[MUD-Dev] Intellectual property

Caliban Tiresias Darklock caliban at darklock.com
Wed Jun 11 16:01:13 New Zealand Standard Time 1997


Dr. Cat wrote:
> 
> Any idea I've ever mentioned anywhere publically, or ever do in the future, is 
> absolutely free for anyone to use anywhere in any way, commercially or 
> non-commercially, with or without credit.  

I think there's one thing that a lot of the 'intellectual property'
jockeys 
in the world overlook, which is that nothing happens in a vacuum. Every 
pioneer in every industry, with very few exceptions, has built on the
concepts 
put forth by other people. Richard Garriott, to add an observation, was
widely 
heralded as brilliant for his work on the Ultima series using tile-based
graphics. 
This wasn't a new idea; mosaics and the like were being built thousands
of years 
ago. It was the notion that this was an appropriate and efficient way of
doing 
computer graphics which was the real idea; and even this wasn't new.
After all, 
what is ASCII art if it isn't the use of a limited (and generally
unsuitable) set 
of small graphics placed into a coherent whole? It wasn't *entirely* his
idea. He
had inspiration. We all get our inspirations from somewhere; we have to.
It's what
inductive leaps of reasoning are all about. And lots of people turned
around and
used this concept, but he never seemed to complain that it was unfair.
Because it
wasn't. As long as they didn't have to worry about how to implement that
part of it,
they could work on more important things like storyline and plot
development. In
the end, it made those games better; those ideas, in turn, came back to
other people,
and made other games better. 

Myst had a revolutionary concept, didn't it? The general idea was "Let's
throw the 
player into an incredibly frustrating puzzle environment and not give
him any 
instructions or directions; he has to figure everything out himself".
And people 
loved it; but it wasn't new. It just wasn't popular anymore, because way
back when 
it was first done the majority of people hated being stuck in a
situation like this.
Many of them still do. But to top it off, the game was *beautiful* --
the graphics 
alone were stunning, and even *that* wasn't really new. But it was
something that you
had lots of options with; you could just play around with it and gawk at
the images,
or you could wander around playing with parts of the environment to see
what they did,
or you could actually try to solve it. It wasn't that the interactive
environment, the
rendered graphics, or the no-hints structure were new on their own -- it
was that they
worked well in combination, and the combination offered a wider group of
people some
way to enjoy it. People hated this in text-based games. They hated it
with cartoony
graphics. And they hated it when given some sort of control-panel type
interface. But
when you added in the graphics, the interactive operation, and the
visual nature of
the game... it was fantastic. The ambient sounds alone are wonderful,
and that's pure
gravy.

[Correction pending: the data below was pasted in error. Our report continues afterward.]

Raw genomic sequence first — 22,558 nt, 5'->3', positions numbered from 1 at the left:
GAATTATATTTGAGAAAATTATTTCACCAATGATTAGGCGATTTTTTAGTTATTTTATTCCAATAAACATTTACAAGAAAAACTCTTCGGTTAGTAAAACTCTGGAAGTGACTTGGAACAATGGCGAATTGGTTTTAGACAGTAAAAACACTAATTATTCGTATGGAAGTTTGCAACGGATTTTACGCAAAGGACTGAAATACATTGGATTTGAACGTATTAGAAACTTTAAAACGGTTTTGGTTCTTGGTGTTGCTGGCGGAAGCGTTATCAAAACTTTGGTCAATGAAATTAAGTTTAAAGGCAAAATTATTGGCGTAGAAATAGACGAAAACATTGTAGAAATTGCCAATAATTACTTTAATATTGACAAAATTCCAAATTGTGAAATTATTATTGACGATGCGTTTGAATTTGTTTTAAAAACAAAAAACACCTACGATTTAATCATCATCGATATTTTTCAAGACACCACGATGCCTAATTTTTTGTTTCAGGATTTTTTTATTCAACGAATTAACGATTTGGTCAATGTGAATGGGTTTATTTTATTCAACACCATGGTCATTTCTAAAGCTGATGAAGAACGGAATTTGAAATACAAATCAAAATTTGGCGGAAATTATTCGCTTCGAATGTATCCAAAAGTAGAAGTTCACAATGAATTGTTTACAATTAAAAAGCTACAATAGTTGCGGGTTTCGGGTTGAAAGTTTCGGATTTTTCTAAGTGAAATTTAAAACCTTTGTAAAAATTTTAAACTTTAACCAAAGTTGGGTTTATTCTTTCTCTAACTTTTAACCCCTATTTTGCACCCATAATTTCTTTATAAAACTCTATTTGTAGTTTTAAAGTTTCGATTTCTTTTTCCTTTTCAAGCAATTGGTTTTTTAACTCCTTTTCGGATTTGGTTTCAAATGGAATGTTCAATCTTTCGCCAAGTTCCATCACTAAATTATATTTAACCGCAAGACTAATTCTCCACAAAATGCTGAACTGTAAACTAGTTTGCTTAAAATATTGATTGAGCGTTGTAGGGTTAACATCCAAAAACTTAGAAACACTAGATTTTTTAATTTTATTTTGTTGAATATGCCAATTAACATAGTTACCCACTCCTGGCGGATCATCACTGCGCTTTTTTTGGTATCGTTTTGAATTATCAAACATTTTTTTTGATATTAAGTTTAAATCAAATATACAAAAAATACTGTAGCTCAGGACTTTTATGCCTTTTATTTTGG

When you stick them next to each other, you see that Myst and The
Seventh Guest bear a
significant resemblance to one another. But the people who created Myst
aren't wailing
and crying about The Seventh Guest using their ideas. It's just not
worth moaning about.
They're not new ideas, anyway. Look at Harvester, which is much like a
strange spinoff
of King's Quest. Phantasmagoria, likewise (From the same designer, no
less). Games these
days are very much alike, within their respective categories. Id
Software, much as I 
love them, has been doing the same game over and over ever since
Wolfenstein 3D... with a
few particulars changed, yeah, and much more capable graphics and sound
engines, but it's
still just wandering around and shooting things in first-person
perspective. Most of what
Id Software designs, however, is provided to the world at large -- file
formats, various
algorithms, source code, etc. Strangely, even though they give away an
awful lot of what
they make, they still seem to make a lot of money and sell a lot of
games.

If you try to keep your ideas secret, they won't grow or flourish.
They're like 
flowers; they need to be placed in the right soil, watered
appropriately, and given 
the right amount of sunlight. When you do this, you'll find that the
flower grows
best around other flowers, and it looks better too. Nobody just has one
flower in 
his garden. It looks so much better when you put it in the right
setting, with other
complementary plant growth, so other people can enjoy it. When you keep
a flower in 
your pocket, it generally just rots. Ideas are the same way; when you
share them, you
find that they sound much better and end up becoming much more efficient
and useful.
You combine the skills and opinions of several people to create the
whole idea, and 
it shores up some of your weaknesses as well as theirs. In other words,
you end up
with a bouquet of sweet-smelling and lovely ideas, instead of a little
greasy spot
that smells vaguely of fungus and may at one time have been something
you wanted to
look at, but not anymore.



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